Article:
“While immunotherapy with programmed death receptor 1 (PD-1) inhibiting antibodies has revolutionized the treatment of non-small cell lung cancer (NSCLC), use of these agents comes at the cost of potential serious immune-related adverse events (irAEs). In melanoma, development of cutaneous irAEs, such as rash and vitiligo, during treatment with PD-1 inhibitors has been shown to be associated with survival benefit, suggesting that early onset of irAEs may predict treatment outcomes. However, in NSCLC, the predictive value of immunotherapy-related toxicity as a clinical marker for efficacy to PD-1 inhibition is unknown. A multi-institution retrospective study investigated the relation between the development of irAEs and efficacy of PD-1 inhibitors in 134 patients with advanced or recurrent NSCLC who received second-line treatment with nivolumab. The primary outcome for this analysis was progression-free survival (PFS) according to the development of irAEs in a 6-week landmark analysis.”
“Anti-programmed cell death (PD)-1 therapy for metastatic melanoma is associated with the development of immune-related cutaneous events, according to research published in the March issue of the Journal of the American Academy of Dermatology.
“Shelley Ji Eun Hwang, M.B.B.S., from the University of Sydney, and colleagues reviewed the clinical and histologic information of 82 patients treated with single-agent anti-PD-1 therapy for metastatic melanoma at one institution from May 2012 to February 2015.”
The gist: A recent study found that melanoma patients who develop a side effect called vitiligo during treatment with immunotherapy are more likely to have good survival outcomes. A patient with vitiligo experiences a loss of dark skin pigment and develops patches of lighter-colored skin. Immunotherapy is a type of treatment that boosts a patient’s own immune system to fight cancer. The study found that patients who develop vitiligo during immunotherapy treatment have longer survival times. They also experience a longer period of time without their cancer worsening after treatment.
“In a systematic review and meta-analysis reported in the Journal of Clinical Oncology, Teulings et al found that development of vitiligo in patients receiving immunotherapy for stage III or IV melanoma was a significant predictor of improved progression-free and overall survival.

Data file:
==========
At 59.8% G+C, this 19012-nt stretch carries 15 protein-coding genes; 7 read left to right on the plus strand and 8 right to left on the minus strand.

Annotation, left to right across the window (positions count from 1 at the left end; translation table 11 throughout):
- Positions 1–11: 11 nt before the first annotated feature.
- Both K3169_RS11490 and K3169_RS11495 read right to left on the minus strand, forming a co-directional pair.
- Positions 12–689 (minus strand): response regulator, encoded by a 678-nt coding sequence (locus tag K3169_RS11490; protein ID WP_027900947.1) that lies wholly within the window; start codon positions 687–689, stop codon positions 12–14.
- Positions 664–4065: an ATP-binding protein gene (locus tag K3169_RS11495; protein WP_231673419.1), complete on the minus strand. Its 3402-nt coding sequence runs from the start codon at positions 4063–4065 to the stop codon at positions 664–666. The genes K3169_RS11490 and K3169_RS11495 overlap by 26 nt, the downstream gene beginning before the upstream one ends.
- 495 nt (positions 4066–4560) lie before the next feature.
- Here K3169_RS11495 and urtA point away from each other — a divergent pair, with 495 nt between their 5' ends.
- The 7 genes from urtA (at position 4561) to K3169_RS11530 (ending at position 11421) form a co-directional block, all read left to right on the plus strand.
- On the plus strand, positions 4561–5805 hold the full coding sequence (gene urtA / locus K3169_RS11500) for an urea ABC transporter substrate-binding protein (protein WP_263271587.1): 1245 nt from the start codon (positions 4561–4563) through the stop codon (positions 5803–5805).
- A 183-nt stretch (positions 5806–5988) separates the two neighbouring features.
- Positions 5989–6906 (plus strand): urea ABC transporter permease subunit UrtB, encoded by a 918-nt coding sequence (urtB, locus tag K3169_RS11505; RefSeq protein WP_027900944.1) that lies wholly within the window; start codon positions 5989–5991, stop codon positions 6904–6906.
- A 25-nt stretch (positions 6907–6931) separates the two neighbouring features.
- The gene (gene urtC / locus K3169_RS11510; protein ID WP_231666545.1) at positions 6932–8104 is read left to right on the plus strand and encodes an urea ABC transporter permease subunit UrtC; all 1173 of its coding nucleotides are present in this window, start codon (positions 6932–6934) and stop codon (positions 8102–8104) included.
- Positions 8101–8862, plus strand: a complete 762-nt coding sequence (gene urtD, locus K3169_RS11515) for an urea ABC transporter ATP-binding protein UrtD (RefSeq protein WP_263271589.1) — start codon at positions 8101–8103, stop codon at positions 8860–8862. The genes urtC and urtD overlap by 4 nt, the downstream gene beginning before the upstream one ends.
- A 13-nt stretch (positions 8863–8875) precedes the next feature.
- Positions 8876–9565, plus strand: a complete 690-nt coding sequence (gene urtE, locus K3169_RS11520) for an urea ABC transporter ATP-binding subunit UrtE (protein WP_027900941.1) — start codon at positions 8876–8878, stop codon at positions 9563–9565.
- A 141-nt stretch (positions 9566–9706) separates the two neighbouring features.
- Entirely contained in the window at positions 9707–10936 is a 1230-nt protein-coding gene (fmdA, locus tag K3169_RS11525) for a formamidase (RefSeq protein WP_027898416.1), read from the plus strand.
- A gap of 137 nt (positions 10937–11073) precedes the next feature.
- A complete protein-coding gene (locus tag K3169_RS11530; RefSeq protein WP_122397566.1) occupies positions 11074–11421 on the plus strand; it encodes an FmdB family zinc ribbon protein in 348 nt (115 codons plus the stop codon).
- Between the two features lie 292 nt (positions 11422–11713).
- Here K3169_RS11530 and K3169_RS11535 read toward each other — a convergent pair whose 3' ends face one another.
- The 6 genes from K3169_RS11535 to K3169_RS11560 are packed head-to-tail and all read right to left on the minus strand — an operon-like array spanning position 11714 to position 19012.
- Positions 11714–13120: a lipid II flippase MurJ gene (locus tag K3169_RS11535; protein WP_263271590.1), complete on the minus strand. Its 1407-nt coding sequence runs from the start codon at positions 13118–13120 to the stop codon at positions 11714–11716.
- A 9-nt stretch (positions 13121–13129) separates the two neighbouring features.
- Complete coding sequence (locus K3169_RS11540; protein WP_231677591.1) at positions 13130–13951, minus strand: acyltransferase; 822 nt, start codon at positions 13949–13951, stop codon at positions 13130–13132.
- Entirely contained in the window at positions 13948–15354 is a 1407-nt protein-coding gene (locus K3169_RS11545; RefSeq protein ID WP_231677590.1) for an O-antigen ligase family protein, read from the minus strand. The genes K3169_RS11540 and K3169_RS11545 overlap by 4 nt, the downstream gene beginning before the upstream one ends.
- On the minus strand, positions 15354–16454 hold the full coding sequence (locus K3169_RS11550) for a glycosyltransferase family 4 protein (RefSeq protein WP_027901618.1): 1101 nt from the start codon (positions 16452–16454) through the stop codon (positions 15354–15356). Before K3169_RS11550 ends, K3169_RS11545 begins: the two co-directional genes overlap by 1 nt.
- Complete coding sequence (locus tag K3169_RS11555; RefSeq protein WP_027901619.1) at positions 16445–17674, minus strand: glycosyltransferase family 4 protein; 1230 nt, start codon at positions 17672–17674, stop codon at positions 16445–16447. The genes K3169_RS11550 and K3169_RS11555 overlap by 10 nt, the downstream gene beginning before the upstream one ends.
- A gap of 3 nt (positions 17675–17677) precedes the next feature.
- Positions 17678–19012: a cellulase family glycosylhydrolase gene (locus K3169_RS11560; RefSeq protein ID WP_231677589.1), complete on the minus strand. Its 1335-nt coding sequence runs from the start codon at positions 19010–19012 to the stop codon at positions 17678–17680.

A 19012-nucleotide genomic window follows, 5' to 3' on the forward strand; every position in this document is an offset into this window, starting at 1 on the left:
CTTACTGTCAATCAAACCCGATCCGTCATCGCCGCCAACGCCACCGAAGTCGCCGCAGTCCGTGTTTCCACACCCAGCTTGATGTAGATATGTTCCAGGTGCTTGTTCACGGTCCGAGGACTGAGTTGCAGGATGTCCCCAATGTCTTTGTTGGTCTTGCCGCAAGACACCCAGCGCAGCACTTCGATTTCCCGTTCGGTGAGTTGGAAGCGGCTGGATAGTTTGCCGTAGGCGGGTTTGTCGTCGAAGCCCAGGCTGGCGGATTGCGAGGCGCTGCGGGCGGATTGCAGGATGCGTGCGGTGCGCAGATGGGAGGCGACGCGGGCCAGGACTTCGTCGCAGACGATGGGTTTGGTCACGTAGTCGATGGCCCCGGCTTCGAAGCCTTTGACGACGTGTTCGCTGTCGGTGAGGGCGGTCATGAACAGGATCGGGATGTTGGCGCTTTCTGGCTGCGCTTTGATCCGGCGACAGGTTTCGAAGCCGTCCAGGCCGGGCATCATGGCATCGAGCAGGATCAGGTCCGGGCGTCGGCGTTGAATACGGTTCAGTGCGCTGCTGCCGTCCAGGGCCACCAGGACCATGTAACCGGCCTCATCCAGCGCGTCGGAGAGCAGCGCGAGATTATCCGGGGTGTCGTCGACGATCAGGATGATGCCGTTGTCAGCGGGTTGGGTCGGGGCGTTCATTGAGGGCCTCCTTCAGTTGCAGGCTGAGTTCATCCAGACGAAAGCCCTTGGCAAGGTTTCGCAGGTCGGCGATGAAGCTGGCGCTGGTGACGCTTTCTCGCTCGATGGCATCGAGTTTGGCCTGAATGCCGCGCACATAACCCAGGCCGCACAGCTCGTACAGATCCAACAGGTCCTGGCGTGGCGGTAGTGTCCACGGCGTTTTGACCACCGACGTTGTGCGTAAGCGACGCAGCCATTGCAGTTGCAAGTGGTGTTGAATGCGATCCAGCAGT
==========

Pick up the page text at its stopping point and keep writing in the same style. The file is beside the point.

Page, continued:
“The study involved data from 5,737 patients in 137 studies on melanoma immunotherapy published between 1995 and 2013 that reported on autoimmune toxicity or vitiligo. The studies included a total of 139 treatment arms, including general immune stimulation in 11, vaccine in 84, antibody-based treatment in 28, and adoptive transfer in 16.
“The overall incidence of vitiligo was 3.4% (95% confidence interval = 2.5%–4.5%). In 27 studies reporting individual patient data, analysis adjusting for age and sex showed that development of vitiligo was associated with significantly improved progression-free survival (hazard ratio [HR] = 0.51, P = .005) and overall survival (HR = 0.25, P = .003).
“The investigators concluded: ‘Although vitiligo occurs only in a low percentage of patients with melanoma treated with immunotherapy, our findings suggest clear survival benefit in these patients. Awareness of vitiligo induction in patients with melanoma is important as an indicator of robust antimelanoma immunity and associated improved survival.’ ”
Pommiera A, Audemarda A, Duranda A, Lengagne R, et al. PNAS. Jul 22, 2013.
“The present study evaluates the impact of immune cell populations on metastatic development in a model of spontaneous melanoma [mice expressing the human RET oncogene under the control of the metallothionein promoter (MT/ret mice)]. In this model, cancer cells disseminate early but remain dormant for several weeks. Then, MT/ret mice develop cutaneous metastases and, finally, distant metastases. A total of 35% of MT/ret mice develop a vitiligo, a skin depigmentation attributable to the lysis of normal melanocytes, associated with a delay in tumor progression. Here, we find that regulatory CD4+ T cells accumulate in the skin, the spleen, and tumor-draining lymph nodes of MT/ret mice not developing vitiligo. Regulatory T-cell depletion and IL-10 neutralization led to increased occurrence of vitiligo that correlated with a decreased incidence of melanoma metastases. In contrast, inflammatory monocytes/dendritic cells accumulate in the skin of MT/ret mice with active vitiligo. Moreover, they inhibit tumor cell proliferation in vitro through a reactive oxygen species-dependent mechanism, and both their depletion and reactive oxygen species neutralization in vivo increased tumor cell dissemination. Altogether, our data suggest that regulatory CD4+ T cells favor tumor progression, in part, by inhibiting recruitment and/or differentiation of inflammatory monocytes in the skin.”